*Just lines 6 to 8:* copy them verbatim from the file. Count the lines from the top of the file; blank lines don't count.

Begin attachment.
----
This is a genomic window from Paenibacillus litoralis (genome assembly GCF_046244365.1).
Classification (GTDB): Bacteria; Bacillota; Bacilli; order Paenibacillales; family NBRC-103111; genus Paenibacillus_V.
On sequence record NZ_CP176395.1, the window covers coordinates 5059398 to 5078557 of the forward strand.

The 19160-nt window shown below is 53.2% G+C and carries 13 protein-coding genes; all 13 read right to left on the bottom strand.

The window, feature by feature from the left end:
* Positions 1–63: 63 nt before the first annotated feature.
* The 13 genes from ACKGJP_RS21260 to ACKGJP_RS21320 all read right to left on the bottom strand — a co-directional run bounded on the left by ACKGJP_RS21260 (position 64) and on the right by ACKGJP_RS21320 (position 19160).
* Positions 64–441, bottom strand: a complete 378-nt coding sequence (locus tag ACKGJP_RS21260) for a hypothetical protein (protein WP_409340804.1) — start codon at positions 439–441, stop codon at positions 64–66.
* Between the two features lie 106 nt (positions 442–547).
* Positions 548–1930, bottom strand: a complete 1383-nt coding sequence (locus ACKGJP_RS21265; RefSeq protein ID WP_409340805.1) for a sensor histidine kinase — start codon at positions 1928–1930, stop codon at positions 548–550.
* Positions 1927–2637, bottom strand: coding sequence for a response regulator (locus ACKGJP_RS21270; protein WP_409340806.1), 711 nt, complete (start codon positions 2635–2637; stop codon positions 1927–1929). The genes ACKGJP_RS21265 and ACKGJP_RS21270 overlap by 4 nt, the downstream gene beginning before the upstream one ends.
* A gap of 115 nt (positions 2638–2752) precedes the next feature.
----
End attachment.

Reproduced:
* Positions 1–63: 63 nt before the first annotated feature.
* The 13 genes from ACKGJP_RS21260 to ACKGJP_RS21320 all read right to left on the bottom strand — a co-directional run bounded on the left by ACKGJP_RS21260 (position 64) and on the right by ACKGJP_RS21320 (position 19160).
* Positions 64–441, bottom strand: a complete 378-nt coding sequence (locus tag ACKGJP_RS21260) for a hypothetical protein (protein WP_409340804.1) — start codon at positions 439–441, stop codon at positions 64–66.